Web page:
British Airways‘ drastic announcement that it could cut up to 12,000 jobs is the latest suggestion that normality in the airline industry is a thing of the past and efforts should turn instead to preparing for a slimmed-down ’new normal’ once travel restrictions begin to lift.
In a 28 April letter to employees, BA chief executive Alex Cruz wrote: “What we are facing as an airline, like so many other businesses up and down the country, is that there is no ‘normal’ any longer.”
He adds: “We do not know when countries will reopen their borders or when the lockdowns will lift, and so we have to reimagine and reshape our airline and create a new future for our people, our customers and the destinations we serve.”
Similarly, when SAS announced on 28 April that it would eliminate up to 5,000 full-time roles, the Scandinavian carrier said it was adapting to a “lower-demand environment” which could last for several years. A day earlier, Nordic neighbour Norwegian unveiled plans for a pared-back “new Norwegian” that would not start to take off until 2021 and would not reach some semblance of “normal operations” until 2022.
Unlike European rivals such as Air France-KLM – which has secured billions of euros of government funding to see it through the Covid-19 crisis – BA’s parent company, IAG, appears to be shunning the possibility of a government bailout. Instead, it is seeking to dramatically cut the workforce of its largest carrier and slim down its operation in preparation for a recovery period which BA chief financial officer Stephen Gunning warns is “expected to take several years”.
Cruz notes in his letter that “there is no government bailout standing by for BA and we cannot expect the taxpayer to offset salaries indefinitely”. Any money borrowed now, adds Cruz, would “only be short-term and will not address the longer-term challenges we will face”.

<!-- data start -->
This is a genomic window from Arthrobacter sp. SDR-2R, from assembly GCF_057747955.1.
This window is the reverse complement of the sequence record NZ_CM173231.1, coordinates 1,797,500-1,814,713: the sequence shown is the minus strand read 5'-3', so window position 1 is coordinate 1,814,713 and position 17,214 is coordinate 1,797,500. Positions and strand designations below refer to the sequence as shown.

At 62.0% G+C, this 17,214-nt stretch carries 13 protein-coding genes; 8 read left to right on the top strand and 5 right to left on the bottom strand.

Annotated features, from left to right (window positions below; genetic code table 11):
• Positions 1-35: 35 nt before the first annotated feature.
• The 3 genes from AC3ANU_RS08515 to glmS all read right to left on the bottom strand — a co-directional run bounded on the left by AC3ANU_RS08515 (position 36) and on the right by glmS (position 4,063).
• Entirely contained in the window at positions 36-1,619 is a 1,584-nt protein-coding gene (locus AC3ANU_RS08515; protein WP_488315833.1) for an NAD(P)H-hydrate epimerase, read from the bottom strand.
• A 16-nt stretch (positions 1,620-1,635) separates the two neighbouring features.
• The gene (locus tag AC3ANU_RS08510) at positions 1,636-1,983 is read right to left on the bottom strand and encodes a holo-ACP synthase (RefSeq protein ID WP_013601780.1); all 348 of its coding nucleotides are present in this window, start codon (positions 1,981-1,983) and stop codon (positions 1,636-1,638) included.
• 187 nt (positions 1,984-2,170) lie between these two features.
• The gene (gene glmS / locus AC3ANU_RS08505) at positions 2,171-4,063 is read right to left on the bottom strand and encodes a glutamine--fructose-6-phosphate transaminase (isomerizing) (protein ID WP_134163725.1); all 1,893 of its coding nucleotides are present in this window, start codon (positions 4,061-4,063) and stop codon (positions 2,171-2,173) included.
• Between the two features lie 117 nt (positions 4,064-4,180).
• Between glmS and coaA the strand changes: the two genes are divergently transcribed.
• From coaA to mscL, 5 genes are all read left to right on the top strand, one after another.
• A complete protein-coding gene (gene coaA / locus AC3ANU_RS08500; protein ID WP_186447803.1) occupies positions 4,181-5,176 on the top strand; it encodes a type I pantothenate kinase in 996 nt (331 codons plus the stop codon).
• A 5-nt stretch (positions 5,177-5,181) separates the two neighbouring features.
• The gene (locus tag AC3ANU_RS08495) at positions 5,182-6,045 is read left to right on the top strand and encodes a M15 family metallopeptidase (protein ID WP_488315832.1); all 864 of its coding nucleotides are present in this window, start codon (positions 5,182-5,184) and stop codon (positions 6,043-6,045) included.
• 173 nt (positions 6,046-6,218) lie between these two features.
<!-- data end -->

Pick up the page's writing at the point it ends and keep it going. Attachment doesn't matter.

John Strickland, director of JLS Consulting, says BA’s actions show that it is “focusing on its vision of a significantly smaller and more challenging ‘new normal’, and trying to make early and structural preparation for this”.
However, he adds: “Having said that, management will certainly be conscious of the political attention this will garner and of some potential ramifications for the wider industry.”
BA’s unions have reacted with horror to the news of such significant potential redundancies, questioning why such action is being taken without first seeking some form of government support.
“Governments across Europe, in Spain, Germany and France, are working with trade unions and airlines to rebuild back better, keeping people in work while the sector recovers. We simply cannot understand why Alex Cruz is not doing the same, unless he has sought an opportunity to see other airlines fail so that BA can profit,” states Len McCluskey, general secretary of the Unite union.
If BA’s long-term rival Virgin Atlantic fails to secure any support from the UK government, McCluskey’s suspicions could come true.
After all, Virgin Group founder Richard Branson made that carrier’s predicament clear when he wrote in a 20 April blog post: “Together with the team at Virgin Atlantic, we will do everything we can to keep the airline going – but we will need government support to achieve that in the face of the severe uncertainty surrounding travel today and not knowing how long the planes will be grounded for.”
This is analysis is written by Kerry Reals for Cirium’s reporting team